A wheel is an essential addition to your hamster’s cage. Hamsters can run as much as 5 miles in a night, so choosing a safe and appropriate wheel is essential. The wheel should have a solid running surface – bars and mesh can cause serious problems with a hamster’s feet, including a painful condition called Bumble Foot. In addition, to prevent back injury the wheel needs to be large enough that your hamster can run with its back straight.
A wide variety of toys and tubes can be used in your hamster’s cage and many can double as a much-needed chewing surface. Your hamster should also be provided with at least one hideout/house and the occasional sand bath. The cage should also include a water bottle and a food dish.
There are many commercial foods available to provide a well-balanced diet for your hamster. They come in the form of pellets, lab blocks, and seed mixes. While hamsters probably enjoy seed mixes the most, many may be high in fat and low in protein. Choosing a food with a good mix of both pellets and seed, or mixing your own from two different foods, is the best way to ensure your hamster is getting everything it needs. Many hamster owners keep a dish of pellets or lab blocks and then scatter some seed mix throughout the cage to encourage a hamster’s natural foraging behavior.
In addition to the dry food mixes, hamsters should be given small portions of fruits and vegetables. Hamsters like to hoard their food so only as much fresh food as they will eat in a day should be offered to avoid hidden rotting food.
A variety of edible chews are available to help wear down your hamster’s teeth. In addition, hard dog biscuits, a small amount of uncooked pasta, and even edible dog chews are popular. Other treats should be given sparingly, and those high in sugar should probably be avoided.
good beginner pets, distinctive personalities, Friendly little guys, fun hamster, social hamster
annoying noises, nippy, frequent cage cleanings, escape artists, opposite gender, nocturnal creatures
pelleted diet, heat stroke, nocturnal, sand baths, territorial species
Friendly, small and easy to handle
My siberian dwarf hamster is very friendly and loves to be handled. She will appear every time the door of her cage opens. She uses her wheel very often and loves treats. I would recommend this hamster if you are looking for a smaller breed that is still enjoyable to have for company..
From jstgeorges Feb 12 2019 1:39AM
She LOVES her Running Wheel
A running wheel is the most practical way to ensure your furry little friend is getting enough exercise. Just simply place the running wheel in their cage and let them discover the fun! My hamster instantly began to enjoy her running wheel and I very often find her on it throughout the night. SO SIMPLE..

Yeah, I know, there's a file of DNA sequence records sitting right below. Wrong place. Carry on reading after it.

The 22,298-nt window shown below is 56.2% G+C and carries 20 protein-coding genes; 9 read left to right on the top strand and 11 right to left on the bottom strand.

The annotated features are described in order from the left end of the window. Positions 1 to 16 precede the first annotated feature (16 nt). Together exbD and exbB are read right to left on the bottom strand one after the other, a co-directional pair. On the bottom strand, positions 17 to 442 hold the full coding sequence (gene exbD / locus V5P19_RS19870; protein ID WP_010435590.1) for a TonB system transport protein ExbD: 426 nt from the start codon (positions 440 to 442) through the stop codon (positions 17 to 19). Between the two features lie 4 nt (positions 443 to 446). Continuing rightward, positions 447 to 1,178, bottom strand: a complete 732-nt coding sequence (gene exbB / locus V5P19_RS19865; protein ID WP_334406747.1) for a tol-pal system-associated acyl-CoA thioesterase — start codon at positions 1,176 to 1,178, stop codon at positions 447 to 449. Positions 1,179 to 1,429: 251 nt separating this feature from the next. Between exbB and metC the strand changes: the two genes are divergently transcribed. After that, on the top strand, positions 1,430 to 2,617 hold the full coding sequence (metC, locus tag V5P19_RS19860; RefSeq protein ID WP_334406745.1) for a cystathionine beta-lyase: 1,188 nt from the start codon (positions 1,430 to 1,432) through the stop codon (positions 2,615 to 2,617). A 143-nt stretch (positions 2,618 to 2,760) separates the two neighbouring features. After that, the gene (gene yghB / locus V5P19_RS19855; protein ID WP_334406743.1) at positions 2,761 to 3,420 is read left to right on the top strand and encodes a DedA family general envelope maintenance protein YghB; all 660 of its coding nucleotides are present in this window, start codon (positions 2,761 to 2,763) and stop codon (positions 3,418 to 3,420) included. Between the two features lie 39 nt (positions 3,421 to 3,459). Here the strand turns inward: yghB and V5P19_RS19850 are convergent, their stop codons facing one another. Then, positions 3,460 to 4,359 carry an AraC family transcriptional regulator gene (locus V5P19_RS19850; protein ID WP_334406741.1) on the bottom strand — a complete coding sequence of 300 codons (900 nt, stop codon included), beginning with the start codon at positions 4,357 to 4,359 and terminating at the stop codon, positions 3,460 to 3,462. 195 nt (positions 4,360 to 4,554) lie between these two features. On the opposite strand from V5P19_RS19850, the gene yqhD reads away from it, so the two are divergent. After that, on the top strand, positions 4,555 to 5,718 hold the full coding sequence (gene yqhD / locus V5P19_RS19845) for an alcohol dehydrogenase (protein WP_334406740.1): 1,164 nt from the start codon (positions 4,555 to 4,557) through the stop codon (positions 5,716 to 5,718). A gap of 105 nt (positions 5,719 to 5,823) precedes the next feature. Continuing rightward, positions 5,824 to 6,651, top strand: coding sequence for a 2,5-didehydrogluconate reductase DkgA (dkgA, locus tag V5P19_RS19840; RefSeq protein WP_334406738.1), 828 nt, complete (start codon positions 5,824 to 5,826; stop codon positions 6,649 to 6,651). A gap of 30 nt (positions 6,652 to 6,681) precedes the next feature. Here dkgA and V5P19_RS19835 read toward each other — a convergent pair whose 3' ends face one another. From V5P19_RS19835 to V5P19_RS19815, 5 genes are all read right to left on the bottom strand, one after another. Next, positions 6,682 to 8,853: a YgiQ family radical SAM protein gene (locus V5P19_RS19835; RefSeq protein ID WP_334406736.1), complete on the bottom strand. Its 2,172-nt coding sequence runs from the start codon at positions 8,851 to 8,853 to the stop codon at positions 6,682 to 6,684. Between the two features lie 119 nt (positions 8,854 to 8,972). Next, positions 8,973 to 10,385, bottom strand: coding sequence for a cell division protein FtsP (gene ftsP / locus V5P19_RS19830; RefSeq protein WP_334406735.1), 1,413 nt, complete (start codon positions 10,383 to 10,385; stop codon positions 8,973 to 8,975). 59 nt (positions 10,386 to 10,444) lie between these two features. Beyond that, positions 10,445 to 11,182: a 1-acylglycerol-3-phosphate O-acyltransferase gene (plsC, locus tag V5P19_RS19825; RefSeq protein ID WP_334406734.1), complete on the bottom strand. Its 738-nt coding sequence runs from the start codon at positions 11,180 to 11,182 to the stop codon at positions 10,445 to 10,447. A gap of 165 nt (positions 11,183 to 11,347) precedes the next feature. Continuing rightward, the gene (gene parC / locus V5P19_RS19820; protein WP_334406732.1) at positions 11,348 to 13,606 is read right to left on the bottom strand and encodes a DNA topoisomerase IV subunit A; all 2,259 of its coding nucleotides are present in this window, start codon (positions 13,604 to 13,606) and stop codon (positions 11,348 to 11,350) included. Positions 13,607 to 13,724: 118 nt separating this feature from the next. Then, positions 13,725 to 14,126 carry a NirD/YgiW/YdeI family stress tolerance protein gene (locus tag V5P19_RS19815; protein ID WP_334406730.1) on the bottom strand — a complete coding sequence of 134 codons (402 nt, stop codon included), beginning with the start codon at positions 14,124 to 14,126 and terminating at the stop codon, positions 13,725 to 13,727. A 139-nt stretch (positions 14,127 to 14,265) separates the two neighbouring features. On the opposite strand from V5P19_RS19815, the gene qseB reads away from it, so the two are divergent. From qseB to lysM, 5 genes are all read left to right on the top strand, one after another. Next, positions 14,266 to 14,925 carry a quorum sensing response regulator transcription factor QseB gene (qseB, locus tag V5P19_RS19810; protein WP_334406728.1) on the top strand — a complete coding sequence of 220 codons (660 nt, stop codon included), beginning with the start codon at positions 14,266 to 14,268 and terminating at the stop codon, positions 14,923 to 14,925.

From jstgeorges 280 days ago
Pepper; Cute But Unpleasant
Pepper, my Siberian Dwarf Hamster, was one of the first real pets I owned, and she was a great one for a good portion of when I had owned her. She was timid, but she was particularly sweet and liked to be held, along with roaming around in her ball. She also liked doing tricks, like climbing the rungs of the cage in order to scale to the top to grab sunflower seeds, a personal favorite of hers. However, some bad experiences with younger children getting their hands on her had caused her mental distress, and she was never the same after that.
To summarize what had happened, a small child of around seven years old had come into our home, and while holding her, they had dropped her a number of times. Now, when hamster’s go through a lot of stress, they can forever be changed, getting mean and doing unfavorable behaviors. So, to sum it up, be very careful in regards to who is allowed to hold them, and carefully watch them, as to make sure to handle the small animals very carefully.
In terms of care, Siberian Dwarf Hamsters are not too difficult to care for. Bag mixes of various different nuts and dried fruits constitute as their main feed, along with the occasional vegetable in the bowl to keep them healthy. A drip bottle positioned for ease of access will do for water. Bedding is the standard for any rodent type pet, and with that, a few toys and hiding / sleeping places will keep your hamster happy. Tubes throughout the cage can also be very entertaining for both you and the hamster, so having those is a plus. Finally, a rolling ball for them to explore the rest of your home will keep you and the hamster happy, so long as precautions are made to make sure they experience no stress.
Pepper, for the time before the incident, was a great pet, but after the incident, the consistent nipping, escaping, and disinterest in her ball had made her an unfavorable pet. Make sure if you are getting one of these breeds, to always watch them with others, as they may end up forever sour..
From ShadeFox Apr 8 2016 12:45AM